Lyme Disease is caused by infection with the tick-borne spirochete Borrelia burgdorferi, and results in arthritis in up to 60% of infected individual. Arthritis is characterized by obvious edema, inflammatory cell infiltration, synovial hyperplasia, and reactive/reparative changes in joint tissue, with the knee frequently involved. Most individuals respond to antibiotic therapy, eventually resolving symptoms of arthritis. Lyme arthritis has been frequently studied in C3H mice, where it reproducibly peaks by 4 wks. post infection in the rear ankle joint. An early spike in Type I IFN, localized to joint tissue at 1 wk.of infection, is associated with the subsequent severe disease in these mice, and is absent from infected B6 mice, which display mild disease. A small number of Lyme disease patients have been characterized whose symptoms persist for months, even after a course of antibiotics. These patients have been termed Post Treatment Lyme Disease Syndrome, PTLDS. In this enigmatic group of patients, symptoms remain in the absence of detectable B. burgdorferi. We have recently proposed the B6 IL-10-/- mouse as a model for PTLDS patients: arthritis is more severe than seen in infected wild type B6 mice and the localized inflammation persists for at least 14 wks. post infection, at which time spirochetes are no longer detectable in the joints. Arthritis development in the IL-10-/- mouse is dependent on localized production of IFN? (Type II IFN) by infiltrating NK cell and CD4+T cells. Local elevation in IFN? and recruitment of CD4+ T cells is also a consistent feature of PTLDS patients. A major question regarding the PTLDS patients is the nature of the T cell response in chronically inflamed joint tissue.
In Aim 1 we propose to use the B. burgdorferi infected B6 IL-10-/- mouse to address this issue. We will determine if the CD4+T cells infiltrating the joint tissue and draining lymph nodes represent bystander activation of T cells with multiple different TCR specificities (polyclonal activation), r if the CD4+T cells sustaining the arthritis represent B. burgdorferi-specific TCRs, with possible cross reactivity with self-antigens expressed in joint tissue. In the second Aim, we will pursue a new direction for the Lyme Disease field, the potential involvement of microRNAs in the regulation of the inflammatory response to B. burgdorferi infection. A preliminary microRNA screen has identified two microRNAs upregulated in the joint tissue following B. burgdorferi infection mice: miR-146a was upregulated in C3H, B6, and B6 IL-10-/- mice suggesting a general modulatory role, while miR-155 was selectively upregulated in joints of IL-10-/- mice suggesting an IL-10 dependent effect on Lyme arthritis.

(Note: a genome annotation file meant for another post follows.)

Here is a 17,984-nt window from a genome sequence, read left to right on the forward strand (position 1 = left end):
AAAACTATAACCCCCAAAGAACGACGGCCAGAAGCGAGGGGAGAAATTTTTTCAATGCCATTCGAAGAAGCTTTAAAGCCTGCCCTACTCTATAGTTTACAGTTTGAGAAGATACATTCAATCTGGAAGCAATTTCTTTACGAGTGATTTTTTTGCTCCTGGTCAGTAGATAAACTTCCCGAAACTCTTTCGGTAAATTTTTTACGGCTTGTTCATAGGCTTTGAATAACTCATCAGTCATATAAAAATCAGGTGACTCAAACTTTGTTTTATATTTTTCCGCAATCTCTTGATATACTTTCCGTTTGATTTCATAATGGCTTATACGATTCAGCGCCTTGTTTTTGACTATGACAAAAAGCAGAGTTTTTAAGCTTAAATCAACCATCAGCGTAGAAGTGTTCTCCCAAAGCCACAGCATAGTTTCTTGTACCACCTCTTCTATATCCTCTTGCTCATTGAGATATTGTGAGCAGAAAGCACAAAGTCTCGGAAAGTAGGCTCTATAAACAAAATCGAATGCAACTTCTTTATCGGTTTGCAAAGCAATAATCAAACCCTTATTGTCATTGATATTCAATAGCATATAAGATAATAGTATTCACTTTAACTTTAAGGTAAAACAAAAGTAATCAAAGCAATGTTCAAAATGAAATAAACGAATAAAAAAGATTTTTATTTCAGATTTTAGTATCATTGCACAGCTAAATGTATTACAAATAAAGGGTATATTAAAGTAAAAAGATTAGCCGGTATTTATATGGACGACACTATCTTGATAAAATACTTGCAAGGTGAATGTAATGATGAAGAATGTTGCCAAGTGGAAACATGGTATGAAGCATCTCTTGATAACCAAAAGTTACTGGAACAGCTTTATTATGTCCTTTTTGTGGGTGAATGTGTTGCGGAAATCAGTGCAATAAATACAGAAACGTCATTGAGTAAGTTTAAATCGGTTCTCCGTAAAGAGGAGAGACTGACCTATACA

In Aim 2, we propose to define the arthritis modulatory properties of miR- 146a and miR-155 in murine models of Lyme arthritis, using miR-146a-/- mice and miR155-/- mice. Preliminary studies suggest Lyme arthritis to be a versatile model for studying the in vivo role of microRNAs in inflammatory pathologies.
Lyme Disease is caused by the tick borne spirochete Borrelia burgdorferi, and is the most common vector borne disease in the United States. Inflammatory dysregulation is a key feature of Lyme Disease in both the severe, subacute disease and in more chronic inflammatory disease. This application proposes to characterize the nature of the T cell response to B. burgdorferi and the involvement of microRNAs in regulation of disease development, using mouse models of Lyme Disease.